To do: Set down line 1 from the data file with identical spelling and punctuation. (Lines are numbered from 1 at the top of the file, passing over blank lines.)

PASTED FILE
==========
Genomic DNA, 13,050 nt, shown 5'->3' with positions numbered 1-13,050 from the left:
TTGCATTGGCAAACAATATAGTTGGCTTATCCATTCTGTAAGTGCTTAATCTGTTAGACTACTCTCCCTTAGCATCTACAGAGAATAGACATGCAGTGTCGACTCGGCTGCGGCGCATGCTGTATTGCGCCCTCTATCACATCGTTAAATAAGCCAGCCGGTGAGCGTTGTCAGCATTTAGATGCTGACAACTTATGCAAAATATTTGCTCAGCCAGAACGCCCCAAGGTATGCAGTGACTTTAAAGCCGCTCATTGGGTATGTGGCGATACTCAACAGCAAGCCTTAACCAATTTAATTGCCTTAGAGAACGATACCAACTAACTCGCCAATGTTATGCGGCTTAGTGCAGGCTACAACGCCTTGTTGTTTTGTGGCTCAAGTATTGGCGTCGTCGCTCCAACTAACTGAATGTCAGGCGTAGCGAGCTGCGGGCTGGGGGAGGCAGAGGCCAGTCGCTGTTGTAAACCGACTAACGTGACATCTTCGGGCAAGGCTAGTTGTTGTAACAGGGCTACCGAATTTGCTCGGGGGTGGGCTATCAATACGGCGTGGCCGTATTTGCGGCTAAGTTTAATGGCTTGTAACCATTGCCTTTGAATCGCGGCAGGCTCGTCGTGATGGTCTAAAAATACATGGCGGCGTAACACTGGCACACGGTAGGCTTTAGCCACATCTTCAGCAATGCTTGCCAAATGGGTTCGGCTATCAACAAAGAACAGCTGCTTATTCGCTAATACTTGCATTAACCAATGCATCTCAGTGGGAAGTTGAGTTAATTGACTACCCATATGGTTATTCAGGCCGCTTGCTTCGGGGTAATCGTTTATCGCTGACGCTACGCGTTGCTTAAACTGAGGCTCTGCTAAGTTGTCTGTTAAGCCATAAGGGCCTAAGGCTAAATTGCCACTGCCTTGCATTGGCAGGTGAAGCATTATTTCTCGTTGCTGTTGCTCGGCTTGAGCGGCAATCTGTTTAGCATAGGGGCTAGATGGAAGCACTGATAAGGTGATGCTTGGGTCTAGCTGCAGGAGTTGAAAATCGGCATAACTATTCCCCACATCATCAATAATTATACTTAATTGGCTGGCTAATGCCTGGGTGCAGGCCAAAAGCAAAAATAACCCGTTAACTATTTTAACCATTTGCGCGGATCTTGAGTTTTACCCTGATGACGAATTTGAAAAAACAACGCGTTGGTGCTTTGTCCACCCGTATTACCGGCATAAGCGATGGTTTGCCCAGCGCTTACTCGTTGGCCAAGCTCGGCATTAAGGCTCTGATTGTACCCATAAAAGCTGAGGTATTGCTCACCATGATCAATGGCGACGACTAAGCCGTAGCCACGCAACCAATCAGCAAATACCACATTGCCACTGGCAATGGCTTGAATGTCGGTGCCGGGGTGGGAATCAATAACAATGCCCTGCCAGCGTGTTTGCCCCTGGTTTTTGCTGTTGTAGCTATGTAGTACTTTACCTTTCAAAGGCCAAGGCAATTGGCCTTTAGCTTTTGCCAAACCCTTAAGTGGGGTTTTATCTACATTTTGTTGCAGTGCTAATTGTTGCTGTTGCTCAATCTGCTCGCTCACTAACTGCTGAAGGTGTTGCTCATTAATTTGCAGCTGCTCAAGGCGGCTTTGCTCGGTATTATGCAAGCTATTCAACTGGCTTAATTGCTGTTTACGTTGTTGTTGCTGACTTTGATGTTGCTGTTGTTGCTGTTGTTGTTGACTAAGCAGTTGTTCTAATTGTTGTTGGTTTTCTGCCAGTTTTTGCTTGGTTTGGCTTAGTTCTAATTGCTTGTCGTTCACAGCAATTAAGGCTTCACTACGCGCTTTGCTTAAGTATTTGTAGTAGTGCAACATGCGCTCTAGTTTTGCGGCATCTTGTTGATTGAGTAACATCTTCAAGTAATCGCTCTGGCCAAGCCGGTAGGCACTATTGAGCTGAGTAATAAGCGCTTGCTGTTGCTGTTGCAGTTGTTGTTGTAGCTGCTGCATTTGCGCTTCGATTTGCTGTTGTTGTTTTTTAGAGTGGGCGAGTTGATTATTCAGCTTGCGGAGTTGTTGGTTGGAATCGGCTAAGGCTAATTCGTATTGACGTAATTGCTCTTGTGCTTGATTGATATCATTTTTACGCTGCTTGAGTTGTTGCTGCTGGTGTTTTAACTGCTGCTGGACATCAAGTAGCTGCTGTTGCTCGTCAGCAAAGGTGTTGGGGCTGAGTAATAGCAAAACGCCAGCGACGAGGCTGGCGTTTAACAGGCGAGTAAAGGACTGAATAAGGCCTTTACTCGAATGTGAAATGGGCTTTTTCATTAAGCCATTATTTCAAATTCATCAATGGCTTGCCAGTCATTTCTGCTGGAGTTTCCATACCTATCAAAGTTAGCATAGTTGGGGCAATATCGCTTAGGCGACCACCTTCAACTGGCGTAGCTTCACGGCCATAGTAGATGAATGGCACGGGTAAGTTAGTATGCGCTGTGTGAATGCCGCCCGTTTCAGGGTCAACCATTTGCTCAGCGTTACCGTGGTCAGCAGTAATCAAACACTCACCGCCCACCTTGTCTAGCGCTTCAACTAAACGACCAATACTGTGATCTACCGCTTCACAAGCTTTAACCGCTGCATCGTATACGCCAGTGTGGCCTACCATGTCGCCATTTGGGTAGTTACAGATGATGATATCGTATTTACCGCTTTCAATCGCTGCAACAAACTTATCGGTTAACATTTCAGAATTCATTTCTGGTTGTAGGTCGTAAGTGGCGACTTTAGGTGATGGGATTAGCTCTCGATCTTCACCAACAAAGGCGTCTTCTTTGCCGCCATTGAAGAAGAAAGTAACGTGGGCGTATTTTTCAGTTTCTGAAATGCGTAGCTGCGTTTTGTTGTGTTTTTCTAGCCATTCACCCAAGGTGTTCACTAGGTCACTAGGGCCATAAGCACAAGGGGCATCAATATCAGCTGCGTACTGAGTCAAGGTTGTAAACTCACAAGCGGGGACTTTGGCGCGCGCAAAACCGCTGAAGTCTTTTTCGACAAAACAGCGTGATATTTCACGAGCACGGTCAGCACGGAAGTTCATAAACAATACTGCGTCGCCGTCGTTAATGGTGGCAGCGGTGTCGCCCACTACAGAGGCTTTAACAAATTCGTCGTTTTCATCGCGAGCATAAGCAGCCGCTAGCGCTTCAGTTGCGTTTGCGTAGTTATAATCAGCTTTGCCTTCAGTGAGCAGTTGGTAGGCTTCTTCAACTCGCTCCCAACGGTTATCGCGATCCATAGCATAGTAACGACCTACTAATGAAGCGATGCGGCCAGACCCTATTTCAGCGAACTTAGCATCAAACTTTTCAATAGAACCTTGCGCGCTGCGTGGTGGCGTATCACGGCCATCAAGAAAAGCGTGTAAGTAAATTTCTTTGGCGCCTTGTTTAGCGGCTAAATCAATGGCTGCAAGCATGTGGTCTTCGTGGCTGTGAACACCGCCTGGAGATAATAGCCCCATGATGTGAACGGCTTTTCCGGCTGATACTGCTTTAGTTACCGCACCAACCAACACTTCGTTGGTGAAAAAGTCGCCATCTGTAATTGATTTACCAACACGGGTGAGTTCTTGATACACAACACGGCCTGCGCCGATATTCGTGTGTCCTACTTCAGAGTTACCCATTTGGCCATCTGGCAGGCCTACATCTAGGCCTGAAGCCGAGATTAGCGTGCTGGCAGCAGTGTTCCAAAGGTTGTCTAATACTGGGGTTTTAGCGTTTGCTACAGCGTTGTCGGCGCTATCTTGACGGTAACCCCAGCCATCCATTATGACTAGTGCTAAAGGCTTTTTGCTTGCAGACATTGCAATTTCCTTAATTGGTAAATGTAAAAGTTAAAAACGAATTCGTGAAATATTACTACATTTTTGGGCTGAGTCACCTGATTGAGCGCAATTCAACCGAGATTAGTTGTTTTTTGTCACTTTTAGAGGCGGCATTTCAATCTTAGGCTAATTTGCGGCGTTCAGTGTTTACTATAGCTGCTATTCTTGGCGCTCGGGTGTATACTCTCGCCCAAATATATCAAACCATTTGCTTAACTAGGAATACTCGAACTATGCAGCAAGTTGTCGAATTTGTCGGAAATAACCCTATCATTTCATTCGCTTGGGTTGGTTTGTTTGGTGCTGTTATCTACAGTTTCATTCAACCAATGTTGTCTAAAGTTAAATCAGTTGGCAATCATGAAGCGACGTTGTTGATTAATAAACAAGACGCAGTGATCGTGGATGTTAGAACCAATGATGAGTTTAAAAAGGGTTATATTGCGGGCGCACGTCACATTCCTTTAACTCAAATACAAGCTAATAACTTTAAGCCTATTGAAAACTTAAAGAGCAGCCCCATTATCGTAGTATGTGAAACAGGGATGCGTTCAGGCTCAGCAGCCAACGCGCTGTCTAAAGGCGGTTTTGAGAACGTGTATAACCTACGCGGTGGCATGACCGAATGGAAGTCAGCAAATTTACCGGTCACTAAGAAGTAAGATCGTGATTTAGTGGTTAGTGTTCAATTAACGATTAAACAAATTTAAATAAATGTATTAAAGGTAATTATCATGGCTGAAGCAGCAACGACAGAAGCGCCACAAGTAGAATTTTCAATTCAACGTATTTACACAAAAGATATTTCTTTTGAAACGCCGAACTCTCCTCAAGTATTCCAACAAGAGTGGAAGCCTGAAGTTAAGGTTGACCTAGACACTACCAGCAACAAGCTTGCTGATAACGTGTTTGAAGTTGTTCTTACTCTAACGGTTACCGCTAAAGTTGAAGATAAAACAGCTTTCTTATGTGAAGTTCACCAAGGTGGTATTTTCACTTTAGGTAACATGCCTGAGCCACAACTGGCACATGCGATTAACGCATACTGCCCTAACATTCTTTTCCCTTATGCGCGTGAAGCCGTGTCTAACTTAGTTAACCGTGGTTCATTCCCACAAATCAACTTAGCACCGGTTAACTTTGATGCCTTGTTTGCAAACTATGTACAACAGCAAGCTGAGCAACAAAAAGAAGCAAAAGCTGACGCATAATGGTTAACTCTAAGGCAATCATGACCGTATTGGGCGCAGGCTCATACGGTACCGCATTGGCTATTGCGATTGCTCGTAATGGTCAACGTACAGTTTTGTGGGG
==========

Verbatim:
Genomic DNA, 13,050 nt, shown 5'->3' with positions numbered 1-13,050 from the left: